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'Teams' to Develop Ballpark Area

By Dana Hedgpeth
Washington Post Staff Writer
Tuesday, December 13, 2005

District officials said yesterday that by spreading the development of land around the new ballpark in Southeast among several companies they hope to ensure a more diverse project that will focus investment on the area more intensely and ripple more quickly into the surrounding neighborhoods.

The city's Anacostia Waterfront Corp., which is charged with overseeing development around the proposed baseball stadium at South Capitol and N streets SE, changed its plan for naming one "master developer" and instead named two teams that pair local investors with national experts in projects near sports arenas.

Many details remain to be negotiated, including such issues as whether government-owned land in the area will be sold to the developers outright, or whether the city will share the revenue generated by whatever is built.

But the broad outlines of the project became clear in the announcement that Monument Realty LLC of the District would team with the Cordish Co. of Baltimore to develop a roughly 10-acre parcel north of the stadium's entrance, while a partnership between District-based Western Development and Forest City Enterprises Inc. of Cleveland would be in charge of a parcel half that size to the east of the stadium.

Developers with the companies have sketched complementary ideas for the area, with some emphasizing more intense retail uses, and others focusing on a combination of retail and office space meant to create year-round traffic for the area.

By bringing all of those ideas into play, District officials said they felt they could capture the best of what each company offered -- and also spread the financial risk of any potential problems across several companies.

"We realized that it is a big enough site that we didn't need one overall master developer," said Adrian G. Washington, the chief executive of Anacostia Waterfront. "People brought different things to the table."

The potential for development in a currently industrial part of town is considered a key selling point for the Southeast site.

District officials have said in the past that development around a new stadium could include up to 3,000 apartments or condominiums and more than 3 million square feet of office, retail and parking space.

Cordish is best known for developing retail along Baltimore's Inner Harbor and is working on a $450 million mixed-use project around the St. Louis Cardinals' new ballpark as well as a similar project at the San Francisco Giants' stadium.

Monument is better known for developing offices in the District, but it has spent some $45 million since last year to buy land in Southeast abutting the proposed stadium site on its north side -- an area it hopes will become the "gateway" to the Washington Nationals' new home field.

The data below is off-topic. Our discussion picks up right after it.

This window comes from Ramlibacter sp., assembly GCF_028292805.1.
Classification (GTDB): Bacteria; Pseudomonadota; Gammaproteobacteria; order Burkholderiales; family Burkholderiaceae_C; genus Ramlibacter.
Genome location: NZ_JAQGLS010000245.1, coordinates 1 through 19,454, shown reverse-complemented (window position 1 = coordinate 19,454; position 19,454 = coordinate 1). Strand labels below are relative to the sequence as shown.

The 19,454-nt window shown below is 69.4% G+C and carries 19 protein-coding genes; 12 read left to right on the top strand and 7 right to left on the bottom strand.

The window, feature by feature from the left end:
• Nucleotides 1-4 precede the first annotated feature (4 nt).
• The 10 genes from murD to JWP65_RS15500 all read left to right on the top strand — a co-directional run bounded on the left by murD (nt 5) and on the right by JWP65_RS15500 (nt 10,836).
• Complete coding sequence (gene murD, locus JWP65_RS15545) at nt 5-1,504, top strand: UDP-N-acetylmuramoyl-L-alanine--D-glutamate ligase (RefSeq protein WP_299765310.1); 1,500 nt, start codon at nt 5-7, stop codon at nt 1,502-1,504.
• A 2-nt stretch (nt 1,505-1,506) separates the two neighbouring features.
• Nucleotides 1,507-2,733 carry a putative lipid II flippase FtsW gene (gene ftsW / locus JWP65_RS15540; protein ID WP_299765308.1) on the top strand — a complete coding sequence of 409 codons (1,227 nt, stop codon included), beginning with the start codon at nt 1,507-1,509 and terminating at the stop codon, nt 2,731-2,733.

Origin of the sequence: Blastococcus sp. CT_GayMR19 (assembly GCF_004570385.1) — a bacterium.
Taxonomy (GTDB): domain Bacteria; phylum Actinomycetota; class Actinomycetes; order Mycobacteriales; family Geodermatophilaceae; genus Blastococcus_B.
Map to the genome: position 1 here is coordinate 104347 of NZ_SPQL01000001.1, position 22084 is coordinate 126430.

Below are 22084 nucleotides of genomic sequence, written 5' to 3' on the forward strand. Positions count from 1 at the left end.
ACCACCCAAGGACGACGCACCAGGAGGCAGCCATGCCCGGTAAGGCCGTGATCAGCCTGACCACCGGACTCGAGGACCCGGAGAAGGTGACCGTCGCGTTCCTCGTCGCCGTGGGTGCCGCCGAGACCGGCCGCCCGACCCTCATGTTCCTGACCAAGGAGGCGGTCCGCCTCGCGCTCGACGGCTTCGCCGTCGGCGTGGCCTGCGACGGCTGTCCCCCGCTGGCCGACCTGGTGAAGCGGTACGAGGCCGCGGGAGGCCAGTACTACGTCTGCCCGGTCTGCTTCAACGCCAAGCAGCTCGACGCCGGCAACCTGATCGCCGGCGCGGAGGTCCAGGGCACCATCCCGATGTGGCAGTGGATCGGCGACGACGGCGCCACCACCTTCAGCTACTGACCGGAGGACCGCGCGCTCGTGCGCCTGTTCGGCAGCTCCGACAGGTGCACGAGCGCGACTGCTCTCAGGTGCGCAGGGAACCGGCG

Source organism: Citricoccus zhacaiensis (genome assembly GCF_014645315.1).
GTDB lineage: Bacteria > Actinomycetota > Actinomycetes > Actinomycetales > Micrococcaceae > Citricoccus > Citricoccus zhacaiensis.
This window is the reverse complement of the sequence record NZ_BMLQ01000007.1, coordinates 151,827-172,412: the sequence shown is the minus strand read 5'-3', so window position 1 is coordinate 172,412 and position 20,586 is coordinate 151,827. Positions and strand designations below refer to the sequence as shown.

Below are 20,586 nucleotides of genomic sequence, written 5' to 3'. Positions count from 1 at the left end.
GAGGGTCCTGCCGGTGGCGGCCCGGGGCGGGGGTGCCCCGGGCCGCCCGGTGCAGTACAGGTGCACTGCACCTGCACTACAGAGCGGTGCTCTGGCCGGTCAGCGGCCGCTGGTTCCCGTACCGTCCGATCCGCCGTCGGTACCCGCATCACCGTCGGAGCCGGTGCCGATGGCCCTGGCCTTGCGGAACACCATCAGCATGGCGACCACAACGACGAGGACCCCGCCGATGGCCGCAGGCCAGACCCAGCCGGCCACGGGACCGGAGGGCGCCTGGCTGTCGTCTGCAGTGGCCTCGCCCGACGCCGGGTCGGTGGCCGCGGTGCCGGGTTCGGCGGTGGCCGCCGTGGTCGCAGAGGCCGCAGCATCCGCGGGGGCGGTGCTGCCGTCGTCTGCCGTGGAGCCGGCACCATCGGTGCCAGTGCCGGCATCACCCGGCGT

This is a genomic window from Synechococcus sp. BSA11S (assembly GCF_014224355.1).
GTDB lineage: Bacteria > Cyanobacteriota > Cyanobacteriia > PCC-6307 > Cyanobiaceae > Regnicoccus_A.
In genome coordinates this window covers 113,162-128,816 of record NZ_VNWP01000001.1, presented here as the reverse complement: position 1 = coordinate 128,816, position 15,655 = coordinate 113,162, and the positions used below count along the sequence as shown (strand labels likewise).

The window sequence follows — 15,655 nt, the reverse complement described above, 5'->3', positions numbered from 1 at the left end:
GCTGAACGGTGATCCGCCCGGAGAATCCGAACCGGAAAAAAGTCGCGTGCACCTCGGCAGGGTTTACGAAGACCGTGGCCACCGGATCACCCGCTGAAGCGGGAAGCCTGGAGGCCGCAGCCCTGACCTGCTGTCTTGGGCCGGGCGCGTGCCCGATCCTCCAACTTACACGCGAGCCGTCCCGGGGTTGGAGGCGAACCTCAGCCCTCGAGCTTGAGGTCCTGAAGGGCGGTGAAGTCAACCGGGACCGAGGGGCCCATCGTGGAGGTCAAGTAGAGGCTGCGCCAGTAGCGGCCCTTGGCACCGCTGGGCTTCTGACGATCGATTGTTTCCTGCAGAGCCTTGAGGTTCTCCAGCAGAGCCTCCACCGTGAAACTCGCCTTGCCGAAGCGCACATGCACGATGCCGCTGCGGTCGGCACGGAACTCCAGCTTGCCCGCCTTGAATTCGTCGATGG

Western Development and Forest City will develop a smaller site along the Anacostia River that is owned by the D.C. Water and Sewer Authority and used to store equipment. Next to that site, Forest City already is developing the massive Southeast Federal Center into a mix of retail, office and residential space, and it expects to link that project with the land next to the ballpark.

Western Development is known for developing retail in Georgetown and Potomac Mills.

"Monument was a substantial landholder," Washington said. "Cordish had experience with doing destination and ballpark-oriented retail development. Forest City is a large, national player that has knowledge of doing big projects, and Western has substantial retail experience.

"All of them are big companies and have strong balance sheets, but putting all of them together, they have bigger resources. . . . We would have been comfortable with any one company but having more companies involved is clearly less financial risk."

Forest City chief executive Thomas W. Henneberry, who helped oversee the development around Jacobs Field in Cleveland, will take a lead role in coordinating an overall plan and selecting an architectural firm that will design how the area is developed, city officials said.

Anacostia Waterfront received responses in the fall from nine developers interested in becoming the "master developer" of the stadium area. Last month, it narrowed the list to four developers, and Washington said that in the past few weeks, he worked with the development teams to decide an overall structure that "made sense for everybody," as opposed to choosing one over the other.

The only exception was Akridge, a major developer in the District that helped build Gallery Place. Akridge had put in a bid to become the master developer near the baseball stadium but was not included in the final plan -- at least in part, company officials speculated, because they were not willing to offer as much money as the other companies for publicly owned land in the area.

"We're disappointed, but the selected parties are capable players," said Matthew Klein, president of Akridge, which has a nine-acre parcel in Southwest, not far from the stadium, that it plans to turn into a major mixed-use site.


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